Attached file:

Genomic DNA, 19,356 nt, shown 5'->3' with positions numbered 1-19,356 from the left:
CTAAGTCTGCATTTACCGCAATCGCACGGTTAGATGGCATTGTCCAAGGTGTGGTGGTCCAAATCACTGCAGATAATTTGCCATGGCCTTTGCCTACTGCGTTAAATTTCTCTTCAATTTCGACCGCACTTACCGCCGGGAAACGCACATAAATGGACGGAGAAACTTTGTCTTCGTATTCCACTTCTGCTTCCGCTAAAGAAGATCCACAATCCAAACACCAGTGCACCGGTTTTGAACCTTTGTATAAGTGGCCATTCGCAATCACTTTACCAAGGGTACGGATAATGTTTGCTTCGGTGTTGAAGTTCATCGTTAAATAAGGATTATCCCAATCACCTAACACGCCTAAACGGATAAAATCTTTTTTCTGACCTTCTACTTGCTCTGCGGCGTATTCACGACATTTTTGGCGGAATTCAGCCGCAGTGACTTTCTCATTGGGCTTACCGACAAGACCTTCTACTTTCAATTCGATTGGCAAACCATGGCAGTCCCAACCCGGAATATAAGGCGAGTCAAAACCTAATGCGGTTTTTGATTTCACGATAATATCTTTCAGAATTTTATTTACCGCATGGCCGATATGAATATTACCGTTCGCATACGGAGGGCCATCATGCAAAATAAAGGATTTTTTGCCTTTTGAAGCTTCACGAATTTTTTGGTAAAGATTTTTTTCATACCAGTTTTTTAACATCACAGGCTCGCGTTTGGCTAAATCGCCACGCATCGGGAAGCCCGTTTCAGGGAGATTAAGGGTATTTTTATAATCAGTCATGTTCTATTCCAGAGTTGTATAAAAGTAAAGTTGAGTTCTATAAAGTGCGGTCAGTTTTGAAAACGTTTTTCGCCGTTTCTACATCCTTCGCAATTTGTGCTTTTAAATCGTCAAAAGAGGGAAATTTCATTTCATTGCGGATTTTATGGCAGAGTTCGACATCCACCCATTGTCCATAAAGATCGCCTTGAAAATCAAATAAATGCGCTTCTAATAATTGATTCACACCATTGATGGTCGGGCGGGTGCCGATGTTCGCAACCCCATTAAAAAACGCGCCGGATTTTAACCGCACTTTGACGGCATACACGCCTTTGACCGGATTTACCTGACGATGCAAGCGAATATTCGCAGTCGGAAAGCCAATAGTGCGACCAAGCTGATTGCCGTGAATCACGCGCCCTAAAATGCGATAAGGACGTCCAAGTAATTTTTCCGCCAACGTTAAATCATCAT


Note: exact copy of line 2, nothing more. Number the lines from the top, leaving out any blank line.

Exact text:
CTAAGTCTGCATTTACCGCAATCGCACGGTTAGATGGCATTGTCCAAGGTGTGGTGGTCCAAATCACTGCAGATAATTTGCCATGGCCTTTGCCTACTGCGTTAAATTTCTCTTCAATTTCGACCGCACTTACCGCCGGGAAACGCACATAAATGGACGGAGAAACTTTGTCTTCGTATTCCACTTCTGCTTCCGCTAAAGAAGATCCACAATCCAAACACCAGTGCACCGGTTTTGAACCTTTGTATAAGTGGCCATTCGCAATCACTTTACCAAGGGTACGGATAATGTTTGCTTCGGTGTTGAAGTTCATCGTTAAATAAGGATTATCCCAATCACCTAACACGCCTAAACGGATAAAATCTTTTTTCTGACCTTCTACTTGCTCTGCGGCGTATTCACGACATTTTTGGCGGAATTCAGCCGCAGTGACTTTCTCATTGGGCTTACCGACAAGACCTTCTACTTTCAATTCGATTGGCAAACCATGGCAGTCCCAACCCGGAATATAAGGCGAGTCAAAACCTAATGCGGTTTTTGATTTCACGATAATATCTTTCAGAATTTTATTTACCGCATGGCCGATATGAATATTACCGTTCGCATACGGAGGGCCATCATGCAAAATAAAGGATTTTTTGCCTTTTGAAGCTTCACGAATTTTTTGGTAAAGATTTTTTTCATACCAGTTTTTTAACATCACAGGCTCGCGTTTGGCTAAATCGCCACGCATCGGGAAGCCCGTTTCAGGGAGATTAAGGGTATTTTTATAATCAGTCATGTTCTATTCCAGAGTTGTATAAAAGTAAAGTTGAGTTCTATAAAGTGCGGTCAGTTTTGAAAACGTTTTTCGCCGTTTCTACATCCTTCGCAATTTGTGCTTTTAAATCGTCAAAAGAGGGAAATTTCATTTCATTGCGGATTTTATGGCAGAGTTCGACATCCACCCATTGTCCATAAAGATCGCCTTGAAAATCAAATAAATGCGCTTCTAATAATTGATTCACACCATTGATGGTCGGGCGGGTGCCGATGTTCGCAACCCCATTAAAAAACGCGCCGGATTTTAACCGCACTTTGACGGCATACACGCCTTTGACCGGATTTACCTGACGATGCAAGCGAATATTCGCAGTCGGAAAGCCAATAGTGCGACCAAGCTGATTGCCGTGAATCACGCGCCCTAAAATGCGATAAGGACGTCCAAGTAATTTTTCCGCCAACGTTAAATCATCAT